We're unable to sign you in at this time. Please try again in a few minutes.
We were able to sign you in, but your subscription(s) could not be found. Please try again in a few minutes.
There may be a problem with your account. Please contact the AMA Service Center to resolve this issue.
Contact the AMA Service Center:
Telephone: 1 (800) 262-2350 or 1 (312) 670-7827  *   Email: subscriptions@jamanetwork.com
Error Message ......
In This Issue of JAMA Pediatrics |

In This Issue of JAMA Pediatrics FREE

JAMA Pediatr. 2013;167(3):217. doi:10.1001/jamapediatrics.2013.1176.
Text Size: A A A
Published online

In a cross-sectional study, Fakhouri et alArticle found that fewer than 4 in 10 elementary school–aged US children met physical activity and screen-time recommendations.

Maguire et alArticle found that the most important determinants of 25-hydroxyvitamin D levels in early childhood were current vitamin D supplementation and daily cow's milk intake.

In a retrospective cohort study of 320 children with caregiver-reported intimate partner violence (IPV), Campbell et alArticle found that resolution of IPV after an investigation for suspected child maltreatment was associated with sustained reductions in clinically significant child behavior problems.

Sun et alArticle investigated potential reasons contributing to the failure of pediatric trials of drugs for the abortive treatment of migraine submitted to the US Food and Drug Administration. High placebo response rates were consistent across all trials and may represent the principal challenge.

El-Chammas et alArticle found that placebo was effective in reducing headaches in children and adolescents. Topiramate and trazodone had limited evidence supporting efficacy for episodic migraines; other commonly used drugs had no evidence supporting their use in children and adolescents.

Zemek et alArticle reviewed the literature to identify prognosticators of persistent concussion symptoms (PCS) following pediatric concussion. They found that minimal, and at times contradictory, evidence exists to associate clinically available factors with development of PCS in children.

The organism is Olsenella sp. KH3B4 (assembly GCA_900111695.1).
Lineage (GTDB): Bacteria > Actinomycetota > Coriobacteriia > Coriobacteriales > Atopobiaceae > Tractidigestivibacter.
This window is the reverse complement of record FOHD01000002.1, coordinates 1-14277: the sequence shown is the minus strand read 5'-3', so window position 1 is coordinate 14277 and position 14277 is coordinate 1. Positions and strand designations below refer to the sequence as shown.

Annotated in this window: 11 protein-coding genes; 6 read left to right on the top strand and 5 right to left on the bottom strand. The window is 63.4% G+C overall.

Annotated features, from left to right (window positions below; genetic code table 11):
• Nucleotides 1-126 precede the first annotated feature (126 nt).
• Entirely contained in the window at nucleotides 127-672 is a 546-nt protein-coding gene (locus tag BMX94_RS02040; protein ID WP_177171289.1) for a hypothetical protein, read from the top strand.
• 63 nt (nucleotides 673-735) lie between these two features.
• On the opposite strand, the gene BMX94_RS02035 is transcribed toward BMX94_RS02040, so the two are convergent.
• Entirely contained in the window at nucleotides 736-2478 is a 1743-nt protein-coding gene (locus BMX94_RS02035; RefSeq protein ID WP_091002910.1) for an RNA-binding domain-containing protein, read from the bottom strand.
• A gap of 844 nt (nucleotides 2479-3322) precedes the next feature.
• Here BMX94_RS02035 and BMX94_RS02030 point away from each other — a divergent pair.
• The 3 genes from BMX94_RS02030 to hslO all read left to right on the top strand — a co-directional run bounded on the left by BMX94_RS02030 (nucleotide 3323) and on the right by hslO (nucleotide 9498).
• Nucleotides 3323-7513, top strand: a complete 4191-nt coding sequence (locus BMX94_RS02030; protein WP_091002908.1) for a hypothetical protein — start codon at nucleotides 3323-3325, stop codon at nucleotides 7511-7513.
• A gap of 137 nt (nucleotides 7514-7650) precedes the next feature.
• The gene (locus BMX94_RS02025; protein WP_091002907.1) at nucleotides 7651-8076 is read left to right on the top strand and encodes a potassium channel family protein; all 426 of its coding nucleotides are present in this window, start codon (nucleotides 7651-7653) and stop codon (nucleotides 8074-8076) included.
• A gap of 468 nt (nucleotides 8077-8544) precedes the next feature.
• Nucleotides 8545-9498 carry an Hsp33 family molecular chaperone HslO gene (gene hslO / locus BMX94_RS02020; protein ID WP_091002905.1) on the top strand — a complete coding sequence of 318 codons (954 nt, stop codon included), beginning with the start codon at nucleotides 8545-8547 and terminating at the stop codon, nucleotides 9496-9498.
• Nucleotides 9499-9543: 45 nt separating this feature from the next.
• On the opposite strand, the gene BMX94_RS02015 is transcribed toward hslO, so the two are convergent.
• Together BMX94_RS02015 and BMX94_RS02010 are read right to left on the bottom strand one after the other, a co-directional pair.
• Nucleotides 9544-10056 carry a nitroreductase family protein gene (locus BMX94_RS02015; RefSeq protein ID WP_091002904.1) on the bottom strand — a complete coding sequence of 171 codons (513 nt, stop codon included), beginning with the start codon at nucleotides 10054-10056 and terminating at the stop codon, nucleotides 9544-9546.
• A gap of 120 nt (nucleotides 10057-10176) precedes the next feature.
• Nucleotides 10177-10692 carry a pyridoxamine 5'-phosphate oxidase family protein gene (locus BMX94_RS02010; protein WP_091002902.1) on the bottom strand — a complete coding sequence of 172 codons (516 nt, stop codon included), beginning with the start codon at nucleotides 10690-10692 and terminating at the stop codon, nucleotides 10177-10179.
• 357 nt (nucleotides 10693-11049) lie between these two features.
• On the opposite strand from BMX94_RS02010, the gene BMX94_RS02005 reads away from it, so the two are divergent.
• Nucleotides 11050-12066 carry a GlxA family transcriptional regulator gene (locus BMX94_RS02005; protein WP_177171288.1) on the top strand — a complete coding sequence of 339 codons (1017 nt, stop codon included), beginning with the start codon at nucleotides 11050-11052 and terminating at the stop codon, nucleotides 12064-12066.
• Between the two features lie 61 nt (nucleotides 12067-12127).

Chiolero et alArticle appraised recommendations for the screening for elevated blood pressure (BP) in children and adolescents. It remains undetermined whether the benefits of universal BP screening in children outweigh the harm. At the population level, efforts should focus on the primary prevention of elevated BP and other risk factors.

Glanz et alArticle evaluated the trends in undervaccination in a population of 323 247 children aged 2 to 24 months and compared health care use rates between the undervaccinated and age-appropriately vaccinated children. Undervaccination appeared to have increased over time.

Getahun et alArticle examined trends in attention-deficit/hyperactivity disorder (ADHD) by race/ethnicity, age, sex, and median household income. The incidence of ADHD diagnoses increased by 24% over the last decade, and increased for whites, blacks, and Hispanics.

In a cross-sectional study, Boyer et alArticle found evidence that the use of female friendship networks is a feasible and acceptable means to engage at-risk African American and Hispanic/Latina young women in HIV screening.

First Page Preview

View Large
First page PDF preview





Also Meets CME requirements for:
Browse CME for all U.S. States
Accreditation Information
The American Medical Association is accredited by the Accreditation Council for Continuing Medical Education to provide continuing medical education for physicians. The AMA designates this journal-based CME activity for a maximum of 1 AMA PRA Category 1 CreditTM per course. Physicians should claim only the credit commensurate with the extent of their participation in the activity. Physicians who complete the CME course and score at least 80% correct on the quiz are eligible for AMA PRA Category 1 CreditTM.
Note: You must get at least of the answers correct to pass this quiz.
Please click the checkbox indicating that you have read the full article in order to submit your answers.
Your answers have been saved for later.
You have not filled in all the answers to complete this quiz
The following questions were not answered:
Sorry, you have unsuccessfully completed this CME quiz with a score of
The following questions were not answered correctly:
Commitment to Change (optional):
Indicate what change(s) you will implement in your practice, if any, based on this CME course.
Your quiz results:
The filled radio buttons indicate your responses. The preferred responses are highlighted
For CME Course: A Proposed Model for Initial Assessment and Management of Acute Heart Failure Syndromes
Indicate what changes(s) you will implement in your practice, if any, based on this CME course.


Some tools below are only available to our subscribers or users with an online account.

0 Citations

Related Content

Customize your page view by dragging & repositioning the boxes below.